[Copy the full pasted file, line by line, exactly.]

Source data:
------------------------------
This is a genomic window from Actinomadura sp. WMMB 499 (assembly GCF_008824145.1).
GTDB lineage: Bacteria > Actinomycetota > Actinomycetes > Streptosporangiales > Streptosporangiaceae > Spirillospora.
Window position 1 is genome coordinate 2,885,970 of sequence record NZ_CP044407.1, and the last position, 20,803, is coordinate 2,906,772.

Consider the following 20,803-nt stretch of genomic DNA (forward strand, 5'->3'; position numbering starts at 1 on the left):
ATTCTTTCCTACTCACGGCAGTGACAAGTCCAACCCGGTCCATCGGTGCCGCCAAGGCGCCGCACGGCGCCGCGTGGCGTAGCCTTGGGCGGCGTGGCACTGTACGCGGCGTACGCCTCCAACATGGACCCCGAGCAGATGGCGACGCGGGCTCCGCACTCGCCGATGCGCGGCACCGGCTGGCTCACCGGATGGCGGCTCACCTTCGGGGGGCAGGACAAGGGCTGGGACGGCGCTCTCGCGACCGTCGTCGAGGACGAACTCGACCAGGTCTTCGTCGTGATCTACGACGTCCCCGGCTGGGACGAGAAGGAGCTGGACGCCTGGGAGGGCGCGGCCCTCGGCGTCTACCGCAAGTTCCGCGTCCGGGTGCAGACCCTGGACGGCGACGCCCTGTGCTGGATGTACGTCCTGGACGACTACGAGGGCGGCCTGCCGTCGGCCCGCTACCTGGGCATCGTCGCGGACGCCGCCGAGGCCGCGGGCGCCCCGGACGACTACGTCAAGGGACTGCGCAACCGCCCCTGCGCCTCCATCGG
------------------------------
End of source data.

This is a genomic window from Actinomadura sp. WMMB 499 (assembly GCF_008824145.1).
GTDB lineage: Bacteria > Actinomycetota > Actinomycetes > Streptosporangiales > Streptosporangiaceae > Spirillospora.
Window position 1 is genome coordinate 2,885,970 of sequence record NZ_CP044407.1, and the last position, 20,803, is coordinate 2,906,772.

Consider the following 20,803-nt stretch of genomic DNA (forward strand, 5'->3'; position numbering starts at 1 on the left):
ATTCTTTCCTACTCACGGCAGTGACAAGTCCAACCCGGTCCATCGGTGCCGCCAAGGCGCCGCACGGCGCCGCGTGGCGTAGCCTTGGGCGGCGTGGCACTGTACGCGGCGTACGCCTCCAACATGGACCCCGAGCAGATGGCGACGCGGGCTCCGCACTCGCCGATGCGCGGCACCGGCTGGCTCACCGGATGGCGGCTCACCTTCGGGGGGCAGGACAAGGGCTGGGACGGCGCTCTCGCGACCGTCGTCGAGGACGAACTCGACCAGGTCTTCGTCGTGATCTACGACGTCCCCGGCTGGGACGAGAAGGAGCTGGACGCCTGGGAGGGCGCGGCCCTCGGCGTCTACCGCAAGTTCCGCGTCCGGGTGCAGACCCTGGACGGCGACGCCCTGTGCTGGATGTACGTCCTGGACGACTACGAGGGCGGCCTGCCGTCGGCCCGCTACCTGGGCATCGTCGCGGACGCCGCCGAGGCCGCGGGCGCCCCGGACGACTACGTCAAGGGACTGCGCAACCGCCCCTGCGCCTCCATCGG